The third instalment of Peter Berg and Mark Wahlberg’s real life tragedy collaboration and possibly the most risky of choices so far. The Boston Marathon bombings of 2013 were a mere four years ago, recent and fresh history, the film tackles the event and the manhunt that ensued to find the men responsible for taking 3 lives and injuring hundreds of people, some of whom losing their limbs. Also starring: John Goodman, J.K. Simmons, Kevin Bacon, Michelle Monaghan, Melissa Benoist, Alex Wolff and Themo Melikidze.
The most surprising aspect of the film appears within the first few minutes of the film, as we’re introduced to Mark Wahlberg’s character Sgt. Tommy Saunders, who is based on several of the police officers who worked on the day of the bombing and that aspect is humour. It’s most often that true to life tragedy stories are racked with sadness and darkness but Berg take’s a different approach here, though the reality of the horror is certainly present, the addition of humour adds a whole new level. You would almost think it inappropriate and yet it makes the characters and people who lived this terrible day feel more relatable, which is exactly what you want, you want to feel what these ordinary people felt as they went through this ordeal, at least in a minor way. The opening also makes for a perfect way to set up Wahlberg as the centre for the film, the element that brings everything together and he does a fantastic job. More and more this actor has shown he has a stronger talent than he gets credit for, it started with Boogie Nights now in its 20th year and it came into force with The Fighter, Lone Survivor, The Gambler and Deepwater Horizon. Patriots Day is the culmination of that change, it combines the element of heroics, action and bravado with something emotional.
As the story really takes hold and the bombings commence, the film puts aside the humour and takes you swiftly into the reality of it, there is gore and madness to recreate just slightly what happened, but it doesn’t take it so far as to look like a horror film, it’s enough to impart the serious violence that occurred. Once these moments have passed, the story becomes tracking down the men who did this, putting every resource and manpower into it becoming a massive manhunt and the film becomes more intense and gripping with a superb pace. Which leads to another, slightly different, stand out performance which is Jimmy O. Yang (Silicon Valley, The Internship) as the young man who was carjacked and held by the bombers to help them get out of town, it’s funny and real and gives the film some great moments. There are a few aspects that may feel a little strange, Supergirl’s Melissa Benoist playing a terrorist’s wife, the terrorist’s getting screen time which feels almost humanising as characters, it’s slightly unusual and possibly unnecessary but it does add a certain interesting edge to the film. It’s a difficult thing to make a film about a real event that hurt so many people, in a respectful way and a way that makes a great film but Berg achieves that here, mostly because the film has an inspiring message. To some it may feel extremely American but it feels patriotic in a much more universal sense, it may be a film about Boston but the meaning extends far past that, it’s about coming together in hard times, being a community and the strength in sticking together.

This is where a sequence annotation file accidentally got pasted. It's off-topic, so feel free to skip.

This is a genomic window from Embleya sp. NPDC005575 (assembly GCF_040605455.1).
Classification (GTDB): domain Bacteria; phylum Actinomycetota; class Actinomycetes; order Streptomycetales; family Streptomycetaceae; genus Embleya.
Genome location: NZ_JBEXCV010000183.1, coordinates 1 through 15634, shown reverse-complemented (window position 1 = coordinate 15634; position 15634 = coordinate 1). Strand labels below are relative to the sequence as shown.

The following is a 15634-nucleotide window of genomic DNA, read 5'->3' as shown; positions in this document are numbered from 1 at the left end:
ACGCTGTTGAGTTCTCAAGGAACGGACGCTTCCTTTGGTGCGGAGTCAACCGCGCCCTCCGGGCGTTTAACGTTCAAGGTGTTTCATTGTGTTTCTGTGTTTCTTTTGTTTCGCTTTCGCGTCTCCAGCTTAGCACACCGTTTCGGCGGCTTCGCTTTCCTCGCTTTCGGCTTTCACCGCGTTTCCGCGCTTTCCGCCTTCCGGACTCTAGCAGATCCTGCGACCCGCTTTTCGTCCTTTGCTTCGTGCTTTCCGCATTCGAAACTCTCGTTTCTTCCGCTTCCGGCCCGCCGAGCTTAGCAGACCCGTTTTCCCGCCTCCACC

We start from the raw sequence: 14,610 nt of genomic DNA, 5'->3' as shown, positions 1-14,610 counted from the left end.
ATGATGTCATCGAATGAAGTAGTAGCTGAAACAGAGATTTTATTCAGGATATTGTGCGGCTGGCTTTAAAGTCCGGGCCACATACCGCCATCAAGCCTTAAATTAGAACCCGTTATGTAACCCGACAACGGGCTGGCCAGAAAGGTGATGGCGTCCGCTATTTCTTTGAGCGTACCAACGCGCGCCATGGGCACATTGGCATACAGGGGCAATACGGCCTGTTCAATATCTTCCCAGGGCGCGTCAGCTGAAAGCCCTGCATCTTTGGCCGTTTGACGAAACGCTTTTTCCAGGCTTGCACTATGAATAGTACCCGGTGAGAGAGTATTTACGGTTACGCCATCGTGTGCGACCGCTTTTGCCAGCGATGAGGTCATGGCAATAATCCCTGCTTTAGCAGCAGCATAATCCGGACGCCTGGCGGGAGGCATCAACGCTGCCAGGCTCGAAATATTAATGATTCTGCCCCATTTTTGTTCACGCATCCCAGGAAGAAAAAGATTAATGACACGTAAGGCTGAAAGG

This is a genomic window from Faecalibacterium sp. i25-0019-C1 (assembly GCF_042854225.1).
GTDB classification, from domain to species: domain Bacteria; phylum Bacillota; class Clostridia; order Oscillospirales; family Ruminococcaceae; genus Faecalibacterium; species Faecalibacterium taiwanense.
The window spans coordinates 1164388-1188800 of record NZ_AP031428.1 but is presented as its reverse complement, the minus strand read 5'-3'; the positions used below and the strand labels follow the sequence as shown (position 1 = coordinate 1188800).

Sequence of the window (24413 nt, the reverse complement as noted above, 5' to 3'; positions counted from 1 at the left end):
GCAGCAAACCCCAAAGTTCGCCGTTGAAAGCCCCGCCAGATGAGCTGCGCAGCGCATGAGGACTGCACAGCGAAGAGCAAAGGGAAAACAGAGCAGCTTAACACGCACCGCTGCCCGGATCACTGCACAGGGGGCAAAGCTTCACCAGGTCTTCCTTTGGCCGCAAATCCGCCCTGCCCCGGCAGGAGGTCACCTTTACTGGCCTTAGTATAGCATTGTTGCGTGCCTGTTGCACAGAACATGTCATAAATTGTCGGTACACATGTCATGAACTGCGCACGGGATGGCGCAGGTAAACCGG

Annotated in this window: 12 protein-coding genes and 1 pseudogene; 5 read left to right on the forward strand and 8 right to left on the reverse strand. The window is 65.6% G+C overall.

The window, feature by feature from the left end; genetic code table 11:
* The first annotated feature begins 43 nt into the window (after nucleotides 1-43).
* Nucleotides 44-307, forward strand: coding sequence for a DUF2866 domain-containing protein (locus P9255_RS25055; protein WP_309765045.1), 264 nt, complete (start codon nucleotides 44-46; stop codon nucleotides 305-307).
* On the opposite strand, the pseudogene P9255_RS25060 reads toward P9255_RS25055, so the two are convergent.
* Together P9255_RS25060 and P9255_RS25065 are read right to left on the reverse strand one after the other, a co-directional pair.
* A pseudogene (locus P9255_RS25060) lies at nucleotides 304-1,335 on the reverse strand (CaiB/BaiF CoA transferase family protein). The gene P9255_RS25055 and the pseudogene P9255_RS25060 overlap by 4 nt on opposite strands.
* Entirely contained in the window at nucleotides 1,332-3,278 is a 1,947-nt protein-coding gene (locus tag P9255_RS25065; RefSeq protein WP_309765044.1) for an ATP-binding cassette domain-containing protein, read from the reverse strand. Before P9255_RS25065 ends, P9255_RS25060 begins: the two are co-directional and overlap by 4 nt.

Patriots Day is moving, heart-breaking, intense, engrossing and it simply is extremely watchable, it has strong direction and a clear, powerful message. The acting by all is great, Wahlberg’s standout monologue may not have happened in real life but it’s still emotional and touching. It is certainly the pinnacle of Wahlberg and Berg’s work together and fair warning, be ready for a few tears when the real victims and officers appear before the credits roll.